RIGHTEOUSNESS . . . It can be a rough road

The face of the Lord is against those who do evil, to cut off the memory of them from the earth. The righteous cry out, and the Lord hears them; he delivers them from all their troubles. The Lord is close to the brokenhearted and saves those who are crushed in spirit. A righteous man may have many troubles, but the Lord delivers him from them all; he protects all his bones, not one of them will be broken. Evil will slay the wicked; the foes of the righteous will be condemned. The Lord redeems his servants; no one will be condemned who takes refuge in him.” (Reference: Psalms 34:16-22 )

After spending a third of a year hearing scripture from a Historic Anabaptist perspective, I am imaging you can guess with little effort as to how they viewed verses such as this. Hendrick Verstralen wrote to his wife in 1571, “Hearken, my wife, my dearest love on earth, follow my advice for the Lord’s sake; go and sell all that you can spare, which is little, and live as plainly as possible, for a widow can get along with very little . . . The Lord shall care for you; He who gives the wild ass his food in the wilderness, when he cries for thirst, and who feeds the young ravens that cry unto God, as David says (Ps. 147:9), will also feed you, my dear lamb, when you, my widow, my chosen lamb, shall with my young orphans cry to God. Though your tears fall here upon earth, they shall not cease until they penetrate the clouds and appear before God. Then shall you find consolation, as David says: “The righteous cry, and the Lord heareth, and delivereth them out of all their troubles; yea, the angel of the Lord encampeth round about them that fear him from the heart.”

The editors of Reading the Anabaptist Bible classified them as words of consolation. It takes a particular heart and spirit to hear these words and find encouragement in them. In essence it says, “This is your lot in life now my dear. God says the Lord will provide for you. At least I hope this is true.” I do not say these things because I believe that the sacrifices the historic Anabaptists made for the sake of their faith were folly or foolish. I believe just as strongly as they, and as God gives me strength would stand by my faith. But the “righteous” that is applied to here may not be as evident as we would like or wish. And many times it is only by looking back to see what you have gone through that you realize God was there. Those who have gone on to the life after this may not realize that it can be harder for those that are left behind then those who have gone ahead imagined. (That is an awkward sentence – I hope you know what I mean.)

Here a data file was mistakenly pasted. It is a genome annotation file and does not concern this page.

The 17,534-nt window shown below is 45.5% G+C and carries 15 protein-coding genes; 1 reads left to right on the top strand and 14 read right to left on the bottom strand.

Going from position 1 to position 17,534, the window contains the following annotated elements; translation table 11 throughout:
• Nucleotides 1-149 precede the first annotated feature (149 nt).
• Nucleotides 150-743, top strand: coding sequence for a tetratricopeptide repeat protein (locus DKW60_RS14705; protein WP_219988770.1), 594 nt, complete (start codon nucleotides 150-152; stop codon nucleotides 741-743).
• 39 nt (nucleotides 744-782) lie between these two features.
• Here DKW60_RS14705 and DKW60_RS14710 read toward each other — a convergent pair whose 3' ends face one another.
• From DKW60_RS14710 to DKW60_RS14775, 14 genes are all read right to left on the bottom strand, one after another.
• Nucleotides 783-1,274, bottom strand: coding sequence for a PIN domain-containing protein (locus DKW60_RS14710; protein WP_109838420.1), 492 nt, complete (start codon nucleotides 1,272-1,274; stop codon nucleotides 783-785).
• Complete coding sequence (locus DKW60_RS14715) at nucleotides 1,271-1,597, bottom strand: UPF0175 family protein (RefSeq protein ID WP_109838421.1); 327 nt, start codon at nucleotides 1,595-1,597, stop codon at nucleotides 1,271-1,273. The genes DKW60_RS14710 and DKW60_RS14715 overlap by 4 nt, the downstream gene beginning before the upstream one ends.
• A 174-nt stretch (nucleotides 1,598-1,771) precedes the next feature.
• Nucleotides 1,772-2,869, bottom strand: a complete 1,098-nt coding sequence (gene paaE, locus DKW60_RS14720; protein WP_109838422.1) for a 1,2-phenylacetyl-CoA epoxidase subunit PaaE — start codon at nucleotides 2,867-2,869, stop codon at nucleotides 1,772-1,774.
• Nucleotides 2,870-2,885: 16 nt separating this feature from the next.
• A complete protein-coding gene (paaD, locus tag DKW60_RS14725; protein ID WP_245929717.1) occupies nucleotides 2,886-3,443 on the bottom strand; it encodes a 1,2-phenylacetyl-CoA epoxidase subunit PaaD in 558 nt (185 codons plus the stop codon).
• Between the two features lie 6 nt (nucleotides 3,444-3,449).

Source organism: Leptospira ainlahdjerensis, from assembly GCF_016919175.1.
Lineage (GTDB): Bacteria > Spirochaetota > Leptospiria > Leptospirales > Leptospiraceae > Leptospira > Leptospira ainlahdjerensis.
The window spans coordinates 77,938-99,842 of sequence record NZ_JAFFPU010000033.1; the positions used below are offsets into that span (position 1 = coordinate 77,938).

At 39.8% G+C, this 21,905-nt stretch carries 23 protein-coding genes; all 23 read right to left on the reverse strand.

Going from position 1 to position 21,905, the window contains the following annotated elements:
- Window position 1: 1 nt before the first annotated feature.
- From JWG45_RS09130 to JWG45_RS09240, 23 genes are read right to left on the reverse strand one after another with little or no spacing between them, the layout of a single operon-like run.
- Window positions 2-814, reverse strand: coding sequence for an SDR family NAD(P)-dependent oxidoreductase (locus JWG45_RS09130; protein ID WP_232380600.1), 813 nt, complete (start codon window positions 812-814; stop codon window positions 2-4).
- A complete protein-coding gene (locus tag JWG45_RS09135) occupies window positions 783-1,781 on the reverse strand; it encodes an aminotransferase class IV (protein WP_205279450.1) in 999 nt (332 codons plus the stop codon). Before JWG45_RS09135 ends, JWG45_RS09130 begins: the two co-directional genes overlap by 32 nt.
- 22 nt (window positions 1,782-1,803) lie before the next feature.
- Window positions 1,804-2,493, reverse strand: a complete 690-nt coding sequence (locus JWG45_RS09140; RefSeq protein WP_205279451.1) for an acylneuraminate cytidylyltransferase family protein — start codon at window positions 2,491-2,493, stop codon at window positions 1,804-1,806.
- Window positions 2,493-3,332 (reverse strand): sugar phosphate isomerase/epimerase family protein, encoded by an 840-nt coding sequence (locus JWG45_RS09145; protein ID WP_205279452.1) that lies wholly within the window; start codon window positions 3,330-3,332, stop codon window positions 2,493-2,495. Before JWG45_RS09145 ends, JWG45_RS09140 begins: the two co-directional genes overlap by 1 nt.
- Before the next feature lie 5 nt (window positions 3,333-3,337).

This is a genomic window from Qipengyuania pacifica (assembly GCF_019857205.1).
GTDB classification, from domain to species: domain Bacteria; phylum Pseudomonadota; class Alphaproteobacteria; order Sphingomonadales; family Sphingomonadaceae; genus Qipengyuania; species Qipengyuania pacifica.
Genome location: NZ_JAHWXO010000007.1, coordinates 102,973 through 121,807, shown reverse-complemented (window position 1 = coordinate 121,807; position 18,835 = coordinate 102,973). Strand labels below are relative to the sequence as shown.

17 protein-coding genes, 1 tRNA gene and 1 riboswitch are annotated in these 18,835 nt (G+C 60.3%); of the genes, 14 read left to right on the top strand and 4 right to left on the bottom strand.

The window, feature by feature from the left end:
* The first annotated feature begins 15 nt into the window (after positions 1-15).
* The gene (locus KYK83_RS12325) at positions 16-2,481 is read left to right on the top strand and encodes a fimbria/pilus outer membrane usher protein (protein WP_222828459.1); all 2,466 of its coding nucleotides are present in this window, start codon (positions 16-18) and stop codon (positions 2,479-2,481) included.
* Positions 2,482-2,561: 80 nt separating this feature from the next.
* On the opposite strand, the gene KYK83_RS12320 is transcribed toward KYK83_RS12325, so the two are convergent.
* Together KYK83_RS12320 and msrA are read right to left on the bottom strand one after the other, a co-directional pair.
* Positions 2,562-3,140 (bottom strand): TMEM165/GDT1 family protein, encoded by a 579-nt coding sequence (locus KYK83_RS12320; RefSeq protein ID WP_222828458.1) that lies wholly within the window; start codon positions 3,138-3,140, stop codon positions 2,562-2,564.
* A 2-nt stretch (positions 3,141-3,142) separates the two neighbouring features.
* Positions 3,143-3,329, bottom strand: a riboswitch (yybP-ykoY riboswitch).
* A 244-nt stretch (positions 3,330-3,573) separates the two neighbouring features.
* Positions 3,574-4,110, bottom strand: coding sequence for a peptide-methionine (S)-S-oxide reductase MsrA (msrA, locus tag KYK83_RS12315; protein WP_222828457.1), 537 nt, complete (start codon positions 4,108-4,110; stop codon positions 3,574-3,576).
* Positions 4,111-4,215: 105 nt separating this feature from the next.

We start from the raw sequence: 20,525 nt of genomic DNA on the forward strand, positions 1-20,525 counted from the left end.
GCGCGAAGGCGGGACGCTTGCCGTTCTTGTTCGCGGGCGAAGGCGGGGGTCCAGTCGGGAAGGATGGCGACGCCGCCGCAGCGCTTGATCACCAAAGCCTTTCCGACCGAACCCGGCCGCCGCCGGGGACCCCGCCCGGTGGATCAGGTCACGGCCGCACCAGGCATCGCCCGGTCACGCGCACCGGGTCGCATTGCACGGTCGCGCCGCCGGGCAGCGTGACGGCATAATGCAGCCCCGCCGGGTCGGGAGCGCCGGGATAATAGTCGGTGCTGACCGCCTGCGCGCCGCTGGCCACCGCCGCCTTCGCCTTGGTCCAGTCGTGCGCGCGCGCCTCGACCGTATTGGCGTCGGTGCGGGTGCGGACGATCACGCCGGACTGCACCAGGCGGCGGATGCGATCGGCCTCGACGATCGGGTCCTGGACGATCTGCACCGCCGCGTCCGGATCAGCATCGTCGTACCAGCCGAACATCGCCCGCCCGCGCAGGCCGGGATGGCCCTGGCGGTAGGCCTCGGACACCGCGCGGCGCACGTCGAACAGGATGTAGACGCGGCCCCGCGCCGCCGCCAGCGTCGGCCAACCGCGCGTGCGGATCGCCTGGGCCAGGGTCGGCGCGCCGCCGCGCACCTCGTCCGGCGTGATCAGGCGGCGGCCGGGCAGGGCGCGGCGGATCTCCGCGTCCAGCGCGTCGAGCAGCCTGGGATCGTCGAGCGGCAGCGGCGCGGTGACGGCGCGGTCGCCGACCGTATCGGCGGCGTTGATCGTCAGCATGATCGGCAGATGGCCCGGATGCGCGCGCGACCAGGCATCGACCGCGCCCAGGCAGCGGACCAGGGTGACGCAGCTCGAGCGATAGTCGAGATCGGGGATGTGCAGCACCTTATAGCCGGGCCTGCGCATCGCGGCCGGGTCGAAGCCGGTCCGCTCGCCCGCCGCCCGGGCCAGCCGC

Put more simply beloved – those who sacrifice all they have for their faith commend those left behind to God. So I pray both for those who have become martyrs, but also for those whose loved ones have been martyred. Their road inevitably becomes the toughest road. May all the promises that the writer of Psalms speaks of become manifest a thousandfold. Selah!

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About Carole Boshart

I have two blogs on WordPress. "A Simple Desire" which is based on the daily "Sips of Scripture" published and sent out by Third Way Cafe. "Pondering From the Pacific" is based on my reflections on the world - sometimes religious/spiritual, and sometimes not so much.

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